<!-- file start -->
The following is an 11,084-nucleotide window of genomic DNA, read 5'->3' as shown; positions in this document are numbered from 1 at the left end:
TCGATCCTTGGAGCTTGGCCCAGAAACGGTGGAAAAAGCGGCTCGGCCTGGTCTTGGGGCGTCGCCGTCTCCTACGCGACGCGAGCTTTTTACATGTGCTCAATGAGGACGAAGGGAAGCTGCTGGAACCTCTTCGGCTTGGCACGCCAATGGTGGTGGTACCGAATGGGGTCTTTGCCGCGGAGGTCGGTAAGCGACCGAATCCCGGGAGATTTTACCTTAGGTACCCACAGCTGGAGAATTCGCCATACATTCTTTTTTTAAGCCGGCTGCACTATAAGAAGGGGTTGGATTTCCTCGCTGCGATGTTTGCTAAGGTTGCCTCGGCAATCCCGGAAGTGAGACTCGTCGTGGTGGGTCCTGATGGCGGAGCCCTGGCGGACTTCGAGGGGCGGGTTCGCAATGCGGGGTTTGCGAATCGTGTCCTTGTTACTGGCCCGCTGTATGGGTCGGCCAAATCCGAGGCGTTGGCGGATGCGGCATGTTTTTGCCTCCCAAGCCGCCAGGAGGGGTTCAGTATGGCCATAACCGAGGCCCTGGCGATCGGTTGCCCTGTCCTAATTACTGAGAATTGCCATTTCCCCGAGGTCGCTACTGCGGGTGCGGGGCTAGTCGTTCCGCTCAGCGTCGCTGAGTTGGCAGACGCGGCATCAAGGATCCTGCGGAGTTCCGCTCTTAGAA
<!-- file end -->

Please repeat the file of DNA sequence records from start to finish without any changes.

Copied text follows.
The following is an 11,084-nucleotide window of genomic DNA, read 5'->3' as shown; positions in this document are numbered from 1 at the left end:
TCGATCCTTGGAGCTTGGCCCAGAAACGGTGGAAAAAGCGGCTCGGCCTGGTCTTGGGGCGTCGCCGTCTCCTACGCGACGCGAGCTTTTTACATGTGCTCAATGAGGACGAAGGGAAGCTGCTGGAACCTCTTCGGCTTGGCACGCCAATGGTGGTGGTACCGAATGGGGTCTTTGCCGCGGAGGTCGGTAAGCGACCGAATCCCGGGAGATTTTACCTTAGGTACCCACAGCTGGAGAATTCGCCATACATTCTTTTTTTAAGCCGGCTGCACTATAAGAAGGGGTTGGATTTCCTCGCTGCGATGTTTGCTAAGGTTGCCTCGGCAATCCCGGAAGTGAGACTCGTCGTGGTGGGTCCTGATGGCGGAGCCCTGGCGGACTTCGAGGGGCGGGTTCGCAATGCGGGGTTTGCGAATCGTGTCCTTGTTACTGGCCCGCTGTATGGGTCGGCCAAATCCGAGGCGTTGGCGGATGCGGCATGTTTTTGCCTCCCAAGCCGCCAGGAGGGGTTCAGTATGGCCATAACCGAGGCCCTGGCGATCGGTTGCCCTGTCCTAATTACTGAGAATTGCCATTTCCCCGAGGTCGCTACTGCGGGTGCGGGGCTAGTCGTTCCGCTCAGCGTCGCTGAGTTGGCAGACGCGGCATCAAGGATCCTGCGGAGTTCCGCTCTTAGAA